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NanoBioSens is a project that has brought together an international and interdisciplinary assembly of research teams in order to share the knowledge of the different elements involved in building nano-biosensors. The development of future devices will require the controlled assembly and placement of nano-building blocks into desired locations. Through accomplishing this task, the advantages of the integration of nano-materials into the structure of biosensors will become attainable.
“My expertise is in the fi eld of nanomaterials, specifi cally zeolites and zeo-type materials, and their use in advanced applications, such as nanosensors and photovoltaics,” begins Kurc. “The aim of the project was to build nanodevices for actual applications through the controlled integration of nano-materials into specifi c parts of these devices, and so with my expertise alone this would not have been possible. That is why I decided to form an interdisciplinary group of partners, so that collaboratively we could achieve what none of us could have done by ourselves.”
The team Kurc has fashioned includes researchers from six different countries with expertise areas in the fi eld of chemical engineering, biomedical engineering, materials science, physics, chemistry, and biology. She gives some examples of how this diversity within the team, along with the additional value of her membership of the METU Central Laboratory, has been of the utmost importance to the success of the project.

“Our partner from the USA, Prof. Al Sacco Jr., who is a former astronaut and currently the Dean of Engineering at Texas Tech University, is an expert in the field of zeolite synthesis,” she explains. “Our research teams worked together making what nano-sensors needed for controlled optimization of transducers. Our partner from Korea, Prof. Kyung Byung Yoon of Sogang University, who is currently the Dean of the College of Natural Science, brought to the project his expertise on how to attach nano-materials onto surfaces. When nano-materials are synthesized, they are generally produced in a powderform which you cannot fix on to anything, and so in order to test their potential applications they have to be attached using specific substrates dependent on the material they are being attached to.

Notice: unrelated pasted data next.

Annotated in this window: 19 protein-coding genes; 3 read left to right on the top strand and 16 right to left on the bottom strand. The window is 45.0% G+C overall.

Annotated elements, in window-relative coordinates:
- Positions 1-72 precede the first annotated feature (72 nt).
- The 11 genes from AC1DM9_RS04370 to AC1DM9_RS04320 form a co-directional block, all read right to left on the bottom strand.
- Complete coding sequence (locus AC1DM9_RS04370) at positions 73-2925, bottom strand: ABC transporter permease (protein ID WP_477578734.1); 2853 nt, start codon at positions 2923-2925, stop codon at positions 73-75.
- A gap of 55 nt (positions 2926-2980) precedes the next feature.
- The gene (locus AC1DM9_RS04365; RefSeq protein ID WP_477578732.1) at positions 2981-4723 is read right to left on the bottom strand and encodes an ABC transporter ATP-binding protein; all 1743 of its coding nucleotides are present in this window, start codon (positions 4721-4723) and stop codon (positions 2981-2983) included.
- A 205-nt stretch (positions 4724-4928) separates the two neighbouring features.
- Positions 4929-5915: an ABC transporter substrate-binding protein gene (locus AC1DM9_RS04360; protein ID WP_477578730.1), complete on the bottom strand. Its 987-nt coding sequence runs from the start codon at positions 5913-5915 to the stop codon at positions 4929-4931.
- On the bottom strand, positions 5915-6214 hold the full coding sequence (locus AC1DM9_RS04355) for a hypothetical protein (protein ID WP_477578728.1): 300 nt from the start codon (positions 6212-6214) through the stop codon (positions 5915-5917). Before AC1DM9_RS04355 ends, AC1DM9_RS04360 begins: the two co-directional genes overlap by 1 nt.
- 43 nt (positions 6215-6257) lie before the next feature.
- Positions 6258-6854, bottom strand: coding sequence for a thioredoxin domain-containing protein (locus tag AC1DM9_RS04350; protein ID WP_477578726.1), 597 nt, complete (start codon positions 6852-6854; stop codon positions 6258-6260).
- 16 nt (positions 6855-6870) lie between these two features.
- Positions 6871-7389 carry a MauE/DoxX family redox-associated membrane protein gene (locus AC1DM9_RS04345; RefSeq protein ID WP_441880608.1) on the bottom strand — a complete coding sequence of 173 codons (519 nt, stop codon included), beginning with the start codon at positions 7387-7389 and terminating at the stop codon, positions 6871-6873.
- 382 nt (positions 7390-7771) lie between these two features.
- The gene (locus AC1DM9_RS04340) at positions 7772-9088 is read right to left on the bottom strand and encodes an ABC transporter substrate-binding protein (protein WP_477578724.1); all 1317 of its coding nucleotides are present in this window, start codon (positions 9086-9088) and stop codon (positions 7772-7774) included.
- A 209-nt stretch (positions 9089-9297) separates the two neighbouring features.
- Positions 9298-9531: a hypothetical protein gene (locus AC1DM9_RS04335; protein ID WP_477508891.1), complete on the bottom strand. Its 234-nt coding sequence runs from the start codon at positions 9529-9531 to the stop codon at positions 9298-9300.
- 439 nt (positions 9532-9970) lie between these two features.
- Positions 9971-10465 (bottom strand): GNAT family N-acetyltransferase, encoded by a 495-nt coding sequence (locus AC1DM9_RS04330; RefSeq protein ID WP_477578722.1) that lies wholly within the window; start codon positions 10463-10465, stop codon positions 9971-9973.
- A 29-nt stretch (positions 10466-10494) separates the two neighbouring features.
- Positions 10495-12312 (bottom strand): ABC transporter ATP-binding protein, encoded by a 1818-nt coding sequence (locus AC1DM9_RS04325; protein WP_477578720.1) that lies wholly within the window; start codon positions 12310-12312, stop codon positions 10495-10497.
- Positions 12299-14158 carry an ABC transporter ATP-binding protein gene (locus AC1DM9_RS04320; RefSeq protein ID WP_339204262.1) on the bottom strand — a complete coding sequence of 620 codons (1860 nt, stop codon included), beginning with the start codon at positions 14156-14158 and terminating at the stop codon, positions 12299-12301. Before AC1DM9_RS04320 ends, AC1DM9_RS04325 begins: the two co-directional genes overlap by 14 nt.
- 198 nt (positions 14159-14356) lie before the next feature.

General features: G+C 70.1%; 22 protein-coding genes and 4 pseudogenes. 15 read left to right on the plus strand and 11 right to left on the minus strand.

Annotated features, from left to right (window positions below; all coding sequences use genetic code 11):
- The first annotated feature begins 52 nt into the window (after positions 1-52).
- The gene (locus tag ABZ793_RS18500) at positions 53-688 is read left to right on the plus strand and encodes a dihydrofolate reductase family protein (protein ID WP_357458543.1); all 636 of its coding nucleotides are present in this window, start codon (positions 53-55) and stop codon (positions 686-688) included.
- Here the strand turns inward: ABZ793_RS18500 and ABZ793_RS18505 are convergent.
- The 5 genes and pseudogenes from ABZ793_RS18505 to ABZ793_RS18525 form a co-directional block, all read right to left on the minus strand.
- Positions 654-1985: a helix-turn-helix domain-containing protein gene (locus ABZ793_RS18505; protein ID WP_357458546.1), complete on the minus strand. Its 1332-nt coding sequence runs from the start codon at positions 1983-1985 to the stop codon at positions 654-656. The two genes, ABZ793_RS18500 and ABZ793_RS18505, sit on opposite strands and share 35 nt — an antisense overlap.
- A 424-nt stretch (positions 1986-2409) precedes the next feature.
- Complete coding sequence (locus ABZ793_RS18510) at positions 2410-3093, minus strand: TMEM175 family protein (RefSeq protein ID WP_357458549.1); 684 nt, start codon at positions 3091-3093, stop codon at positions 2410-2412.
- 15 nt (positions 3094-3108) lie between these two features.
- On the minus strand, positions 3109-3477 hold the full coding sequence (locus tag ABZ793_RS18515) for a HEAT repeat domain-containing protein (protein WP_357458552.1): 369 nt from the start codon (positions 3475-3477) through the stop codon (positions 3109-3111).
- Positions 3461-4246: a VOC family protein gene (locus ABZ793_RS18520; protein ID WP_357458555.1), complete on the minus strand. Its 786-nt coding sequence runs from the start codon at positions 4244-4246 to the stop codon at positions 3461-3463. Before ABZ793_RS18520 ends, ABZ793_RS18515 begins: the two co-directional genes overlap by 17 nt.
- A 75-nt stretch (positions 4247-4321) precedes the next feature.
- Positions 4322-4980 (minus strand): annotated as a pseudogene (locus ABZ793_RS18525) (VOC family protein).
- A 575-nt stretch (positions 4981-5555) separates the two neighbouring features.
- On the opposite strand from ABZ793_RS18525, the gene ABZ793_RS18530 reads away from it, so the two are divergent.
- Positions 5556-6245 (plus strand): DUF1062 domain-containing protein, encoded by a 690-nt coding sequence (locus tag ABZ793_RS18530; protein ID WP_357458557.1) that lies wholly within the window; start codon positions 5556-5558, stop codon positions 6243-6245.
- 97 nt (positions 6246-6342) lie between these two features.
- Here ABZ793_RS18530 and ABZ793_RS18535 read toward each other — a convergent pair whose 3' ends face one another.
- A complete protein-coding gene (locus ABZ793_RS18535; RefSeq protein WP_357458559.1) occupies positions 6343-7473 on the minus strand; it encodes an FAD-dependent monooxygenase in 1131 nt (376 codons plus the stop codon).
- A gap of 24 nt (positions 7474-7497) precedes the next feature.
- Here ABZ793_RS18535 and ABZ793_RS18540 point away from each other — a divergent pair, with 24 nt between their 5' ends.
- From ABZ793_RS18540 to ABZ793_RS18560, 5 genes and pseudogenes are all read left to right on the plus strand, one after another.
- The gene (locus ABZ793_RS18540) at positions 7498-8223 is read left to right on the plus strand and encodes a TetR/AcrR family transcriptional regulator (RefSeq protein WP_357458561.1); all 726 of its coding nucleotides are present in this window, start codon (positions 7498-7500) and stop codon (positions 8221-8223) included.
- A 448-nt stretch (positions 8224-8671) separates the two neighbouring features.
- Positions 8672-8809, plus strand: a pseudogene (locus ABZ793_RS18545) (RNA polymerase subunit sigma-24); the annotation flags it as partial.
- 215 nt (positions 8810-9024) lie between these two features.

“On the other hand, we have our biosensor experts, Prof. Nicole JaffrezicRenault and Prof. Sergei Dzyadevych from France and the Ukraine, who have their own techniques for immobilising biological molecules in order to get different responses from different biological compounds. However, they lack the experience of working with nanomaterials, and so through bringing these researchers together we have been able to get some great results.”
In terms of scientific accomplishments, the team has managed to create organized nano-patterns of zeolites on silicon wafers for the first time. This means that they are able to attach zeolite nanocrystals and attach them in very specific positions, which is an essential skill needed to begin using nano-materials in nano-devices.